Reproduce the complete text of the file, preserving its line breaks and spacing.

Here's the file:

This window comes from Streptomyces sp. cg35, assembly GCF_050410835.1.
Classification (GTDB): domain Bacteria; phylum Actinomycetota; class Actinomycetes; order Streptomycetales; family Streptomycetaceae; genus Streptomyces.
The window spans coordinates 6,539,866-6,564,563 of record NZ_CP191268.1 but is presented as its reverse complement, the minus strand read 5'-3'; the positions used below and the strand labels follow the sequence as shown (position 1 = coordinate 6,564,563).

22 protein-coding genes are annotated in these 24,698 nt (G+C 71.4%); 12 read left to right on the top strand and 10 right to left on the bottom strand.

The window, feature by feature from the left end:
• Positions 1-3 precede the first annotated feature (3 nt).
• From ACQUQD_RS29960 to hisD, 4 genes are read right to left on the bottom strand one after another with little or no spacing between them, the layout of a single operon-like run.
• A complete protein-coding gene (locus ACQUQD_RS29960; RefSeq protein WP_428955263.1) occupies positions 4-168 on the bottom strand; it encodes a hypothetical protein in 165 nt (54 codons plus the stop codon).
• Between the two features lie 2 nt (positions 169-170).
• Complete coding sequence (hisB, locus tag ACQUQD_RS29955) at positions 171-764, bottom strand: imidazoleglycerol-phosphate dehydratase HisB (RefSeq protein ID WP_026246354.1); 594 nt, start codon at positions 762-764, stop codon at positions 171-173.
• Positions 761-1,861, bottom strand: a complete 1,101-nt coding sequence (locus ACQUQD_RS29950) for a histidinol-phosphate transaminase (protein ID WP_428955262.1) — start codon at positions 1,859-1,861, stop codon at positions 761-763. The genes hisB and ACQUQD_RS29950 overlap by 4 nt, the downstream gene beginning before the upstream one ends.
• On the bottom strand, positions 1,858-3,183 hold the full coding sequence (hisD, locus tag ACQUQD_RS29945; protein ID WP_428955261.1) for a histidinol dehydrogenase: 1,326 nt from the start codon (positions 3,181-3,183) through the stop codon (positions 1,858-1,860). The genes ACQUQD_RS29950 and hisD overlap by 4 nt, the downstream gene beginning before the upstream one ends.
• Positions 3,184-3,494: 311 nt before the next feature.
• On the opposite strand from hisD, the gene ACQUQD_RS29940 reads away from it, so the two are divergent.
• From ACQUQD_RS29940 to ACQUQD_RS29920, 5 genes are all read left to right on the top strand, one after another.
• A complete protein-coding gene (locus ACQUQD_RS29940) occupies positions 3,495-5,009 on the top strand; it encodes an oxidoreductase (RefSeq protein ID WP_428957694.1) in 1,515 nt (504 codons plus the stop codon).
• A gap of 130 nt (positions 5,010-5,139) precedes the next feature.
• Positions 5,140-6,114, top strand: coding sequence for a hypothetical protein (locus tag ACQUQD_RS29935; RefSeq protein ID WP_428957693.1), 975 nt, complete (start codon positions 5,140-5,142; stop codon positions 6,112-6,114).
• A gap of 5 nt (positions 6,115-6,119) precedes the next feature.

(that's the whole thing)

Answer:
This window comes from Streptomyces sp. cg35, assembly GCF_050410835.1.
Classification (GTDB): domain Bacteria; phylum Actinomycetota; class Actinomycetes; order Streptomycetales; family Streptomycetaceae; genus Streptomyces.
The window spans coordinates 6,539,866-6,564,563 of record NZ_CP191268.1 but is presented as its reverse complement, the minus strand read 5'-3'; the positions used below and the strand labels follow the sequence as shown (position 1 = coordinate 6,564,563).

22 protein-coding genes are annotated in these 24,698 nt (G+C 71.4%); 12 read left to right on the top strand and 10 right to left on the bottom strand.

The window, feature by feature from the left end:
• Positions 1-3 precede the first annotated feature (3 nt).
• From ACQUQD_RS29960 to hisD, 4 genes are read right to left on the bottom strand one after another with little or no spacing between them, the layout of a single operon-like run.
• A complete protein-coding gene (locus ACQUQD_RS29960; RefSeq protein WP_428955263.1) occupies positions 4-168 on the bottom strand; it encodes a hypothetical protein in 165 nt (54 codons plus the stop codon).
• Between the two features lie 2 nt (positions 169-170).
• Complete coding sequence (hisB, locus tag ACQUQD_RS29955) at positions 171-764, bottom strand: imidazoleglycerol-phosphate dehydratase HisB (RefSeq protein ID WP_026246354.1); 594 nt, start codon at positions 762-764, stop codon at positions 171-173.
• Positions 761-1,861, bottom strand: a complete 1,101-nt coding sequence (locus ACQUQD_RS29950) for a histidinol-phosphate transaminase (protein ID WP_428955262.1) — start codon at positions 1,859-1,861, stop codon at positions 761-763. The genes hisB and ACQUQD_RS29950 overlap by 4 nt, the downstream gene beginning before the upstream one ends.
• On the bottom strand, positions 1,858-3,183 hold the full coding sequence (hisD, locus tag ACQUQD_RS29945; protein ID WP_428955261.1) for a histidinol dehydrogenase: 1,326 nt from the start codon (positions 3,181-3,183) through the stop codon (positions 1,858-1,860). The genes ACQUQD_RS29950 and hisD overlap by 4 nt, the downstream gene beginning before the upstream one ends.
• Positions 3,184-3,494: 311 nt before the next feature.
• On the opposite strand from hisD, the gene ACQUQD_RS29940 reads away from it, so the two are divergent.
• From ACQUQD_RS29940 to ACQUQD_RS29920, 5 genes are all read left to right on the top strand, one after another.
• A complete protein-coding gene (locus ACQUQD_RS29940) occupies positions 3,495-5,009 on the top strand; it encodes an oxidoreductase (RefSeq protein ID WP_428957694.1) in 1,515 nt (504 codons plus the stop codon).
• A gap of 130 nt (positions 5,010-5,139) precedes the next feature.
• Positions 5,140-6,114, top strand: coding sequence for a hypothetical protein (locus tag ACQUQD_RS29935; RefSeq protein ID WP_428957693.1), 975 nt, complete (start codon positions 5,140-5,142; stop codon positions 6,112-6,114).
• A gap of 5 nt (positions 6,115-6,119) precedes the next feature.